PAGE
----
Ty Seidule grew up revering Robert E. Lee. From his southern childhood to his service in the U.S. Army, every part of his life reinforced the Lost Cause myth: that Lee was the greatest man who ever lived, and that the Confederates were underdogs who lost the Civil War with honor. Now, as a retired brigadier general and Professor Emeritus of History at West Point, his view has radically changed. From a soldier, a scholar, and a southerner, Ty Seidule believes that American history demands a reckoning. In a unique blend of history and reflection, Seidule deconstructs the truth about the Confederacy.
Therein lies a main myth of the 'Lost Cause' — that the Confederacy wasn’t really about slavery — that Ty Seidule brilliantly and brutally deconstructs in his eminently readable Robert E. Lee and Me: A Southerner’s Reckoning with the Myth of the Lost Cause. Seidule, who spent over 30 years in the US Army and taught for many years at West Point (and is now at Hamilton College, my alma mater), is not only an excellent historian, but a native Southerner and former believer of these myths. The book benefits from both his professional and personal experiences, as he offers not only a history of Lee but an autobiography of sorts, weaving together these narratives to offer a powerful, necessary and timely rebuke of the Confederacy and those who still venerate it ... Seidule’s prose is unsparing ... [Seidule] has written an extraordinary book that, by chronicling our darkest American moments, offers hope that we might one day see greater light.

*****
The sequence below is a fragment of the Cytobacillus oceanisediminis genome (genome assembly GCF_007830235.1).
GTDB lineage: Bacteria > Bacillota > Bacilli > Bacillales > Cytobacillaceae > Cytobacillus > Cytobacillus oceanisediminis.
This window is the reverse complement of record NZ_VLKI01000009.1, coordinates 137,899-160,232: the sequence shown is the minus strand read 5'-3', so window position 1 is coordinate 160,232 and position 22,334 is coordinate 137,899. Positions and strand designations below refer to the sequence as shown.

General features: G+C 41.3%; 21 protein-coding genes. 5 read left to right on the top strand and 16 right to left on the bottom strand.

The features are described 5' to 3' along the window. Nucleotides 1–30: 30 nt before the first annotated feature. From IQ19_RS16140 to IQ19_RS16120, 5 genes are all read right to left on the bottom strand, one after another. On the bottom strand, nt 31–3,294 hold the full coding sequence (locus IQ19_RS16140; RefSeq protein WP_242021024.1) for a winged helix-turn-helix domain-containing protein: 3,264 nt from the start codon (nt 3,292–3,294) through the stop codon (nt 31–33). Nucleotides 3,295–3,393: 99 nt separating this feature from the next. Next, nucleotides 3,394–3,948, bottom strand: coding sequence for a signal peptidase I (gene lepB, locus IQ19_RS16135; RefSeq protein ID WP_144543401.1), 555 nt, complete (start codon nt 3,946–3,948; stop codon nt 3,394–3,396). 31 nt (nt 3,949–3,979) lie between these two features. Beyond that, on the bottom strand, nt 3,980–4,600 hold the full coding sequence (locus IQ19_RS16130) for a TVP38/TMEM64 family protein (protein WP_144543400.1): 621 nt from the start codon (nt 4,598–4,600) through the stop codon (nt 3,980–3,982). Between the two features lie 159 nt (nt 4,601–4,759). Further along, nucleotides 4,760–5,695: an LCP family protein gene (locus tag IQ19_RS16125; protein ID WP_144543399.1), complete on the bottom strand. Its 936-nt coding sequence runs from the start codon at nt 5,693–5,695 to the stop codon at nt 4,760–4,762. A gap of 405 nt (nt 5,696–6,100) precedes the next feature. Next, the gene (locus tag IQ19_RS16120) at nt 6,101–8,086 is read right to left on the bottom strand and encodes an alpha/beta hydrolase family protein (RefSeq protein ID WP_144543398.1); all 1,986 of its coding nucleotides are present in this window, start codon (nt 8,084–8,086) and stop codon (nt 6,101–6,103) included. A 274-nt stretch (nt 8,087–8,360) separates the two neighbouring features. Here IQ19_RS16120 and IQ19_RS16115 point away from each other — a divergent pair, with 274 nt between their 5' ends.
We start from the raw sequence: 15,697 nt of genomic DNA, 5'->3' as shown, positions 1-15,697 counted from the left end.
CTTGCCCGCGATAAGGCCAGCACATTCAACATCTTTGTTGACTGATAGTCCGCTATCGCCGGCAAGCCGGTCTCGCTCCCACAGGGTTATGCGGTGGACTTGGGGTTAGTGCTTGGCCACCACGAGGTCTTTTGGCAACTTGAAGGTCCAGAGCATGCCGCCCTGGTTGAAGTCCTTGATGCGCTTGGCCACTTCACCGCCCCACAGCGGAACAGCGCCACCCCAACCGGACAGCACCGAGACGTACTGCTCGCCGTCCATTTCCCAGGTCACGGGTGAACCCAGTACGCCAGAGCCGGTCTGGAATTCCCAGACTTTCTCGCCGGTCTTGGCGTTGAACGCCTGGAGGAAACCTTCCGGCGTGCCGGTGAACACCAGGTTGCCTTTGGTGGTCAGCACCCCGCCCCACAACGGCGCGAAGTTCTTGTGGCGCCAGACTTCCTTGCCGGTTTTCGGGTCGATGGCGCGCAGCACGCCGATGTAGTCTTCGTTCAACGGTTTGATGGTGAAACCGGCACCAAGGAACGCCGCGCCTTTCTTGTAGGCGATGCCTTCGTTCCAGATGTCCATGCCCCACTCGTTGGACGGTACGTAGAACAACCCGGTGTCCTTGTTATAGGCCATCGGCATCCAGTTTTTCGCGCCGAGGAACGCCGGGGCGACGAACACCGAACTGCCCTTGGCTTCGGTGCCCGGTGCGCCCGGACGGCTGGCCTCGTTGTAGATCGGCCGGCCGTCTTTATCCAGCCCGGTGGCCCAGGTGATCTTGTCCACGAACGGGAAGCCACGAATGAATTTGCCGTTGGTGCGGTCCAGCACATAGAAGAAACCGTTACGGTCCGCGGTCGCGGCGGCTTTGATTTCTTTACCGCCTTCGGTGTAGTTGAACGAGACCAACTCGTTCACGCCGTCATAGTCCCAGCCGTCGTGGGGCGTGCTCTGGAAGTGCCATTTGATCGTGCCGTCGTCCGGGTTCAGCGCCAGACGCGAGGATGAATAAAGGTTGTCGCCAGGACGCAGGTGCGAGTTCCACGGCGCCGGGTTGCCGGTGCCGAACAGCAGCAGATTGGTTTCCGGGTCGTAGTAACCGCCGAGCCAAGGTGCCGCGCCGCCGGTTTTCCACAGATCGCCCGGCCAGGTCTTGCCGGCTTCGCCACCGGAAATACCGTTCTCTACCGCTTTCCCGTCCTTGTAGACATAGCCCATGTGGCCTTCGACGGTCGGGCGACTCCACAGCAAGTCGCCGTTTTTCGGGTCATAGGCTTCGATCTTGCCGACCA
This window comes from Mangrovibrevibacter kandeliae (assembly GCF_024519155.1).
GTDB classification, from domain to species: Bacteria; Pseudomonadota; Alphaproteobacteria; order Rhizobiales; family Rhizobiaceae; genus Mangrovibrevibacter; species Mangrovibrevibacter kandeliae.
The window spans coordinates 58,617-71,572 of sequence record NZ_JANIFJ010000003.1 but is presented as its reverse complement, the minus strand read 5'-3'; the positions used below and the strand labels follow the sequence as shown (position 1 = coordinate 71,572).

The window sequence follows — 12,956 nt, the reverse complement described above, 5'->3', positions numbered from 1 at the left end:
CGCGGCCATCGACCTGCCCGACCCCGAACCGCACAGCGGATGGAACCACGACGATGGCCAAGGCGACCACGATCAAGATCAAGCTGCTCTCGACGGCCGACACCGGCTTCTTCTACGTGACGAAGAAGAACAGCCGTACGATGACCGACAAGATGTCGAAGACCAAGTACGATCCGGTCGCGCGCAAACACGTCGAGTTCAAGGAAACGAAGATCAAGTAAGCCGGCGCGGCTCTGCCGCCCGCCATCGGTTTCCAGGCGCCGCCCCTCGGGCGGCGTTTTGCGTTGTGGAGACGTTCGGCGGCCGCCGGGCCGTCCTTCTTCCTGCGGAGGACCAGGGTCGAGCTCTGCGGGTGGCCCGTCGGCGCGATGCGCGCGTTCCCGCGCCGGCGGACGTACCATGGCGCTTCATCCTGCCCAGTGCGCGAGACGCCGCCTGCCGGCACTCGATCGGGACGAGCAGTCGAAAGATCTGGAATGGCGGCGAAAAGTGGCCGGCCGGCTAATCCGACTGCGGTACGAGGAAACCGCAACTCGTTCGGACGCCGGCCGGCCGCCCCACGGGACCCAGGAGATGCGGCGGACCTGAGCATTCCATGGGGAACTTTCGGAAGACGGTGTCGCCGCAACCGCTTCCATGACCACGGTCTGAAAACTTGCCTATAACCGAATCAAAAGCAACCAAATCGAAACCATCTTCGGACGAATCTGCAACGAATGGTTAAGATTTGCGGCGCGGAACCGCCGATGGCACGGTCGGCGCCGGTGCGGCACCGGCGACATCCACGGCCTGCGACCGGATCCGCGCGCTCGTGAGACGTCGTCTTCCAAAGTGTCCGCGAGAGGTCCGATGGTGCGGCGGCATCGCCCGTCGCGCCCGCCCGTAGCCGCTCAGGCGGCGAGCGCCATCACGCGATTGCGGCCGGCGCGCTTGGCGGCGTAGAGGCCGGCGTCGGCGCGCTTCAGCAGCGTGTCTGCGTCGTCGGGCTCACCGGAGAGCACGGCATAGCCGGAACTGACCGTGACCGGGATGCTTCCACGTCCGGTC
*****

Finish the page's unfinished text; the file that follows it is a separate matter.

When debate about the property seizure reached the U.S. Senate, Charles Sumner, who led that body’s anti-slavery forces, railed against the slaveholding Confederate general, saying: 'I hand him over to the avenging pen of history.' That pen has now been wielded to dazzling effect by Ty Seidule in Robert E. Lee and Me: A Southerner’s Reckoning with the Myth of the Lost Cause. Few others could write this book with such sterling credibility. Only a man of the South, a Virginian, and a soldier with a Ph.D. in history could so persuasively mount the case against a national hero, and label him a traitor ... stunning book ... Ty Seidule writes with the passion of a convert who’s seen the light and needs to shine it for other to save them from 'the lies and tropes' that blinded him for so many years. Robert E. Lee and Me is a cri de coeur, one man’s journey to humanity and his salvation from the pernicious lies of white supremacy.
[Seidule's] new book, Robert E. Lee and Me: A Southerner’s Reckoning with the Myth of the Lost Cause, offers hope that those who attempt to set the record straight about racism in the United States will indeed be listened to and believed ... Despite its very personal pathos, the book does not simply knock [Seidule's] boyhood idol off the pedestal; rather, it gives an uncompromising, searing, and full-throated indictment of a historically misrepresented man and myth, along with the many institutions that have given currency to all of it through the years ... In his conclusion, Seidule has one hope and one bit of wisdom. The hope: 'that the Lost Cause will not infect my grandchildren.' The key, he believes, is historical knowledge. 'The only way to prevent a racist future,' he writes, 'is to first understand our racist past.'